- John Hussman warns that the long-term outlook for stocks remains dim.
- He compared current prospects with those of 1929 and 2000 in terms of long-term profitability.
- The S&P 500 has rallied in recent weeks after falling 13% at the start of the year.
Some might argue that the prospects for returns in the stock market have improved after the first negative quarter in two years. Investors have discounted pronounced and persistent inflationas well as the effects of geopolitical conflict, the argument can continue.
JPMorgan Quantitative Head Marko Kolanovićfor example, said in mid-March to buy the dip.
“A lot of risk has already been priced in, confidence is depressed and investor positioning is low, so we would increase risk with a medium-term horizon.” Kolanović said.
But for John Hussman, that kind of approach is still nonsense. In a recent commentary, the chairman of Hussman Investment Trust, describing the market crashes of 2000 and 2008, compared investing in the current environment to gambling in a casino, given where valuations are.
“Valuations do not provide an environment for ‘intelligent investing’ here, nor do internal market functions provide an environment for ‘intelligent speculation,'” he said. “Apart from very minor tactical changes, the main opportunity investors have in the current environment is the opportunity to gamble unsubstantiated.”
All of what Hussman calls the most reliable valuation measures in terms of their relationship to future performance remain more extreme than their levels in 2000, 2008, 1987, etc. They are shown in the graph below.
“Regardless of which measure you choose, you’ll find that the estimated 12-year average annual total return for the S&P 500 is negative based on the current level of valuations relative to their historical norms,” Hussman said, emphasis his. “The only debate is how negative. Investors somehow don’t ‘put their money to work’ by chasing stocks at record valuations.”
In addition to valuation measures alone, Hussman shared another indicator that has been a reliable indicator of future returns: his own model of the equity risk premium, or excess return that a stock market investor can afford. expect when investing in risk-free Treasury bonds.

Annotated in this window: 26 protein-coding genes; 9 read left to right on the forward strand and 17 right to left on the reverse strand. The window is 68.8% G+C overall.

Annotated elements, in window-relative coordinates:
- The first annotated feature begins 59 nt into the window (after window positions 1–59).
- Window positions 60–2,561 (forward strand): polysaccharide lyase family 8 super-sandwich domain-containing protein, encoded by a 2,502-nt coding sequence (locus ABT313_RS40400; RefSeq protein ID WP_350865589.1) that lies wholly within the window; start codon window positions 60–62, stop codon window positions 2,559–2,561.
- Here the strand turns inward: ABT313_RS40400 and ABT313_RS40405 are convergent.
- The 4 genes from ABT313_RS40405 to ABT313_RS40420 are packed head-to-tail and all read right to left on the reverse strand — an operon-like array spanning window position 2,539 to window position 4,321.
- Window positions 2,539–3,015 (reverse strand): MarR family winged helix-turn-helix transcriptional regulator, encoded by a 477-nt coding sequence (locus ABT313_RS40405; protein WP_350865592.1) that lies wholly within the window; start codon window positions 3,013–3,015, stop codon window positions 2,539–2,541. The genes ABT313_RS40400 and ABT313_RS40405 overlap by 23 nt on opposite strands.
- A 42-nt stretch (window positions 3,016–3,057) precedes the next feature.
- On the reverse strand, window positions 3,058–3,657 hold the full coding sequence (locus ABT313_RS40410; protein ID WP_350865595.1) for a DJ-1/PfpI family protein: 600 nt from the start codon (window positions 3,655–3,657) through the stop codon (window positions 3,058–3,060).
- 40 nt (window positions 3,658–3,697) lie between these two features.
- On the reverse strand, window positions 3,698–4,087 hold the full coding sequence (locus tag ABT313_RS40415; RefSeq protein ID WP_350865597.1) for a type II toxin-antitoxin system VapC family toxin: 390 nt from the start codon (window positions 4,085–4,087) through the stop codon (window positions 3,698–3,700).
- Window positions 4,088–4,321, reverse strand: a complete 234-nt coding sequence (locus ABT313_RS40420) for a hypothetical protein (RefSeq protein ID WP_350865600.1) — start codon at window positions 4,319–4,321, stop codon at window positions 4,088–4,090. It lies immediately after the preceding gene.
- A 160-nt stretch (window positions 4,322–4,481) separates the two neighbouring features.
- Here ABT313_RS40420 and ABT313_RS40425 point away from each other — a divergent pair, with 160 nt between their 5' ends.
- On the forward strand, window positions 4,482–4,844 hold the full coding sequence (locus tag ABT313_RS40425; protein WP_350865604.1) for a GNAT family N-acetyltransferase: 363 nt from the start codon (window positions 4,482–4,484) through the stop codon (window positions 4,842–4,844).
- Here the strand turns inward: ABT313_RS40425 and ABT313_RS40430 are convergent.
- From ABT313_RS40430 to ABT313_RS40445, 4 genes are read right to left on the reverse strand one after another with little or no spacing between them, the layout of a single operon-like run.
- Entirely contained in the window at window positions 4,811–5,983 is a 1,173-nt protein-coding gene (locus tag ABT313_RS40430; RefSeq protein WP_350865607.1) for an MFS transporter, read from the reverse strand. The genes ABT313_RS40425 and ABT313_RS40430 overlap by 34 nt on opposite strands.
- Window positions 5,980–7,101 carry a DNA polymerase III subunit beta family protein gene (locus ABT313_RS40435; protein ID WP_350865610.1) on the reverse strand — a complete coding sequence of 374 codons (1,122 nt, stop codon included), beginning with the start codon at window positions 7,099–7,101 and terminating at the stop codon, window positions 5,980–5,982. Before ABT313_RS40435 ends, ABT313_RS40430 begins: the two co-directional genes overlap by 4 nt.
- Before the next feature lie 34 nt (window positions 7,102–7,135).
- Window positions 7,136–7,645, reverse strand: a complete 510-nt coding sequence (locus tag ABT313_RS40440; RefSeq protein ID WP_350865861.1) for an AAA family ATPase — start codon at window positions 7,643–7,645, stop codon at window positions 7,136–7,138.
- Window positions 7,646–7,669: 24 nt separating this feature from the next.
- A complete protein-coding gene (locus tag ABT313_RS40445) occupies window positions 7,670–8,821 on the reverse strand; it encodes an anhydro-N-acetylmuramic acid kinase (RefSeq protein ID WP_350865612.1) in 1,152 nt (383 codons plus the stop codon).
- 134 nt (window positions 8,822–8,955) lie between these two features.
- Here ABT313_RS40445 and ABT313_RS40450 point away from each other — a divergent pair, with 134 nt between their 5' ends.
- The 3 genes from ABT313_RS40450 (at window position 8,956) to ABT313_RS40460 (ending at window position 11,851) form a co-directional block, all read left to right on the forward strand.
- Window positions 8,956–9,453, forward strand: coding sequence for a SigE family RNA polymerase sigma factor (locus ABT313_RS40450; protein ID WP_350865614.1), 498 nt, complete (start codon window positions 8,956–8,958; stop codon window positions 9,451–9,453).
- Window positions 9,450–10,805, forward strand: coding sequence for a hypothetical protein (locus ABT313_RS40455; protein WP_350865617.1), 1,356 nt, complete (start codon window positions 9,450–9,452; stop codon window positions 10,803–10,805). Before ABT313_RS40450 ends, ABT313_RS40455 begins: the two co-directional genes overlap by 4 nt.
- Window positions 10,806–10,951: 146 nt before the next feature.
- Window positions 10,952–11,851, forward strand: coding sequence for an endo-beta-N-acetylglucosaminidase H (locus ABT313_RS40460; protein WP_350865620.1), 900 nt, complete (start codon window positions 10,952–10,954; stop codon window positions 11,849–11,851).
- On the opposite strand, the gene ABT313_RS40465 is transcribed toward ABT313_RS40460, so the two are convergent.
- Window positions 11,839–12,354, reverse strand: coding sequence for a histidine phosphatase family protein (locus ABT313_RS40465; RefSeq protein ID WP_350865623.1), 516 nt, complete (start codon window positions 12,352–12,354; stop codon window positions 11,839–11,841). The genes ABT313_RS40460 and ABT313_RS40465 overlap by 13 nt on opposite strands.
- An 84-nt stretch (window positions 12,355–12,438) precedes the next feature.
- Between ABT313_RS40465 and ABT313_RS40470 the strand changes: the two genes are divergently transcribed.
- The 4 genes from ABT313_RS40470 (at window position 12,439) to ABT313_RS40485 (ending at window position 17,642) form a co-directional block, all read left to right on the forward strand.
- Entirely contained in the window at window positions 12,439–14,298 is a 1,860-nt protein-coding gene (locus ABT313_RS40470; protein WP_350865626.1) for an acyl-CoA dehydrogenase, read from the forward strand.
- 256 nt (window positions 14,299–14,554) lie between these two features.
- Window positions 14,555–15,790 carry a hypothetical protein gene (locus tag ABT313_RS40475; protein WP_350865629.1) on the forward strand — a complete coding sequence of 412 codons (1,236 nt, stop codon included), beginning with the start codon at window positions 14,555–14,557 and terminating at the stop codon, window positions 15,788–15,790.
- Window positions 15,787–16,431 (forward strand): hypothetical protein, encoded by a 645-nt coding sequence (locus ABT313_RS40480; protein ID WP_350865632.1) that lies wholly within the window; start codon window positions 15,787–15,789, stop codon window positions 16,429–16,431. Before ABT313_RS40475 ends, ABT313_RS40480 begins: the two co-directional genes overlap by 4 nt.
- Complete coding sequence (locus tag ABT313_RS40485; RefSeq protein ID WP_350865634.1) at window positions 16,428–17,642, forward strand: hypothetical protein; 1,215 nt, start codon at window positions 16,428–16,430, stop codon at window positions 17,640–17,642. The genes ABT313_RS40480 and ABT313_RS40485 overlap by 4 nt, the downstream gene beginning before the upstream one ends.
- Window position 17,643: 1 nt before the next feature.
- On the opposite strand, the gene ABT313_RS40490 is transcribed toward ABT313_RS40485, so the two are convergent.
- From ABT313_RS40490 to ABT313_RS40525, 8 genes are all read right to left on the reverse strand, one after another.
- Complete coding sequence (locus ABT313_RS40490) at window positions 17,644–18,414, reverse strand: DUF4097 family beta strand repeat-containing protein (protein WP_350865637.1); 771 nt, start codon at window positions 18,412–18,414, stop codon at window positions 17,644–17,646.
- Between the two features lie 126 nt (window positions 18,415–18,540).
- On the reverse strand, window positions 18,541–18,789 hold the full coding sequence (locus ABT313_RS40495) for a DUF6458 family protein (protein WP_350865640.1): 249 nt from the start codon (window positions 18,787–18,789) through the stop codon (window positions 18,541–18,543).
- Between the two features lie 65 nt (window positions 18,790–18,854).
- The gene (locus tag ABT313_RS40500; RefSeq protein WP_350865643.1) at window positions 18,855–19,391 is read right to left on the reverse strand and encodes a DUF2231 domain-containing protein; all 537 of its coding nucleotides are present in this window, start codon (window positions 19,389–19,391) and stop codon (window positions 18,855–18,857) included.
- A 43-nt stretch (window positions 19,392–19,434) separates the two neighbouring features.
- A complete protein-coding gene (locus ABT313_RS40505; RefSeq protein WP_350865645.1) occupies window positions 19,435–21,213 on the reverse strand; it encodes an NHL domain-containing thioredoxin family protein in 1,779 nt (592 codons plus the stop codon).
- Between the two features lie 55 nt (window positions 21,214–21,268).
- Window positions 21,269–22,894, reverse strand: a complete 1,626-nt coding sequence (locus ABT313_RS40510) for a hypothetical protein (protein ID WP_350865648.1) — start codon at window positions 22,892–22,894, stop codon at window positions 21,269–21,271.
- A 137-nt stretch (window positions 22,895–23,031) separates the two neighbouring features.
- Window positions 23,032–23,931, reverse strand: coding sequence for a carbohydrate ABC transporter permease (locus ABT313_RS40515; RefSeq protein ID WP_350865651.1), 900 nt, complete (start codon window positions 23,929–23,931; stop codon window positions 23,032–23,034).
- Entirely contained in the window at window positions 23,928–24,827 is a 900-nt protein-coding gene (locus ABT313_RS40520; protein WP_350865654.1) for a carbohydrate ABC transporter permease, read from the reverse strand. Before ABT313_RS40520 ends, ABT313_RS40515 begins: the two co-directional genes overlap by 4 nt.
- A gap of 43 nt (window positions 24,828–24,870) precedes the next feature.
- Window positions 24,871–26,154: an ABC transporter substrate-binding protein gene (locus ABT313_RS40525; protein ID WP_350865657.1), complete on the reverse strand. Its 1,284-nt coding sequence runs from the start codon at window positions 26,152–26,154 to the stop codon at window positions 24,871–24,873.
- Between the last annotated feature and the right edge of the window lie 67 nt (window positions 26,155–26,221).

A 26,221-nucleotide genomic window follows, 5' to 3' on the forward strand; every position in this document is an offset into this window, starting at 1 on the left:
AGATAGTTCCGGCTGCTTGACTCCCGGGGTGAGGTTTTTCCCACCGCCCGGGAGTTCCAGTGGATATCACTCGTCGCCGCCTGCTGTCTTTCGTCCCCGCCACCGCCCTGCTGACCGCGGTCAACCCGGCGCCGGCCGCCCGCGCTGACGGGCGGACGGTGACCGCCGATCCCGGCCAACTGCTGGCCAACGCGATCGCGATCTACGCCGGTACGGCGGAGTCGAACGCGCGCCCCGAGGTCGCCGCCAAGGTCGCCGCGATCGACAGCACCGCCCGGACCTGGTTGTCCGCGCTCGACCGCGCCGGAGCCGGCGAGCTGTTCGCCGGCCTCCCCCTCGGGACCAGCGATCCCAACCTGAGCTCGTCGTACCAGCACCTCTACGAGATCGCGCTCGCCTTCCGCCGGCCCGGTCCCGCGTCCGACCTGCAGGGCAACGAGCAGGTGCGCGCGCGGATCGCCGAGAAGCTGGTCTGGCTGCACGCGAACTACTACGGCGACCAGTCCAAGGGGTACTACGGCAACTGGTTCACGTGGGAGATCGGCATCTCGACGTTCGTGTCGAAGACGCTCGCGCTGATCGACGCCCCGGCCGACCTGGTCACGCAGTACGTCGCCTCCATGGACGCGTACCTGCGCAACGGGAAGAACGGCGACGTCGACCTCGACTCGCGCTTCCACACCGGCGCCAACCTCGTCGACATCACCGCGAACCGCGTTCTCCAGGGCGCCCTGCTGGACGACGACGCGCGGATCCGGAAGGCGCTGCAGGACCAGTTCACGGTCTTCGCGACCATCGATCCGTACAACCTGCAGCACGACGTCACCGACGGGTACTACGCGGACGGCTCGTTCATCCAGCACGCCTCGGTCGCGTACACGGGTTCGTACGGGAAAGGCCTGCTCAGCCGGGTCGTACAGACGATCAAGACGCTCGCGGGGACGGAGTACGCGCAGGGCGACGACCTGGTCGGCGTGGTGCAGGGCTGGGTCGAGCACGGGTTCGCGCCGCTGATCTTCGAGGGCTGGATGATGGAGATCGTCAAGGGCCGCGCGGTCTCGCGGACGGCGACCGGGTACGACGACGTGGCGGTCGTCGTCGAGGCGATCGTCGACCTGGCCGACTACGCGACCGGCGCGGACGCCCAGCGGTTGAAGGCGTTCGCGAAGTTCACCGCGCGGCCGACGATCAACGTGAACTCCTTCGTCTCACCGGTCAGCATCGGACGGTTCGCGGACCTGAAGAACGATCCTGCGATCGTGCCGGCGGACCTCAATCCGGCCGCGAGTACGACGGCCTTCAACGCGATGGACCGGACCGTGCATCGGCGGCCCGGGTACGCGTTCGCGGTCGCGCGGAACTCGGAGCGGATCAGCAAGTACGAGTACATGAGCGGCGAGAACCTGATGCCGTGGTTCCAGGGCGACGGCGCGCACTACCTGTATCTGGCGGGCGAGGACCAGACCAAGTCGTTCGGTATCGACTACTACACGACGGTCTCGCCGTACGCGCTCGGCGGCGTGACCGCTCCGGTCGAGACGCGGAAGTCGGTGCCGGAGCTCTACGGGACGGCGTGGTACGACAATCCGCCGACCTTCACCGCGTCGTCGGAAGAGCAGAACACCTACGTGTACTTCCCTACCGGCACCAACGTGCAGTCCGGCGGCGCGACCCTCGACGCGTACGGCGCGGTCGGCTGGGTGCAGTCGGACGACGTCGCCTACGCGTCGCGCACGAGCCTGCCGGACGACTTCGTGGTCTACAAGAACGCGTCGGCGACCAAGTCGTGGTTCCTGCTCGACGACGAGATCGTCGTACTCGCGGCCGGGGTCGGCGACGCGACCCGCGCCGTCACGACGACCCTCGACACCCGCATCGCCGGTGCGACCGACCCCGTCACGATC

Hussman’s model takes into account, in blue, 12-year market implied returns given current valuations, as measured by the market’s pre-1950 average margin-adjusted price-earnings ratio and the ratio of the total
to gross value added after 1950, above expected 12-year Treasury yields. The red line represents the actual performance of the S&P 500 over the next 12 years.
The two lines may become relatively disconnected in the short term, as happened with the dot-com bubble and the financial crisis, but over a longer time frame the indicator is more accurate, he said.
Hussman’s background and views in context
Valuations certainly make the prospect of longer-term returns less attractive. Savita Subramanian, Head of Equity and Quantitative Strategy at Bank of America, has illustrated this multiple times, citing the impact that valuations have on stock market returns over different time periods.
Over a period of more than 10 years, they can explain 80% of market performance, he said.
Given this, Subramanian said in recent months that his model shows that the S&P 500 will deliver negative returns over the next decade, excluding dividends.
However, in the short run, as Hussman and Subramanian pointed out, valuation plays a minor role. Goldman Sachs also pointed this out in its 2022 outlook comment.
Once again, some remain bullish on stocks for the rest of this year, in part because of how much bad news investors have already priced in, and in part because they see a
as unlikely. Wall Street’s median 2022 price target for the S&P 500 is around 4,900, about 8% higher than Friday’s close of around 4,545.
But the threat of a recession has continued to grow this year as inflation, the highest in 40 years, shows no signs of cooling off and the
50% chance the US economy will see one this year. Presumably, such a scenario would bode badly for stocks.adjust your policy accordingly. Wells Fargo’s chief macro strategist, Michael Schumacher, for example, said last week that the chance of a recession is increasing daily and said there is a
For the uninitiated, Hussman has repeatedly made headlines by predicting a stock market decline of more than 60% and predicting a Entire decade of negative stock returns. And as the stock market has mostly continued to rise, it has persisted with its doomsday calls.
But before you dismiss Hussman as a rare perma bear, consider his track record again. These are the arguments he has put forward:
- He predicted in March 2000 that tech stocks would drop 83%, then the tech-heavy Nasdaq 100 index lost an “improbably accurate” 83% over a period from 2000 to 2002.
- He predicted in 2000 that the S&P 500 would likely see negative total returns for the next decade, and it did.
- He predicted in April 2007 that the S&P 500 could lose 40%, then lost 55% in the subsequent crash from 2007 to 2009.
However, Hussman’s recent returns have been less than stellar. His Strategic Growth Fund is down 45% since December 2010, and is down 3.7% in the last 12 months. The S&P 500, by comparison, has returned 10.8% over the past year.
The amount of bearish evidence discovered by Hussman continues to mount. Sure, there may still be returns to be realized in this market cycle, but at what point does the mounting risk of a downturn become too unbearable?
That’s a question investors will have to answer for themselves, and one that Hussman will clearly continue to explore in the interim.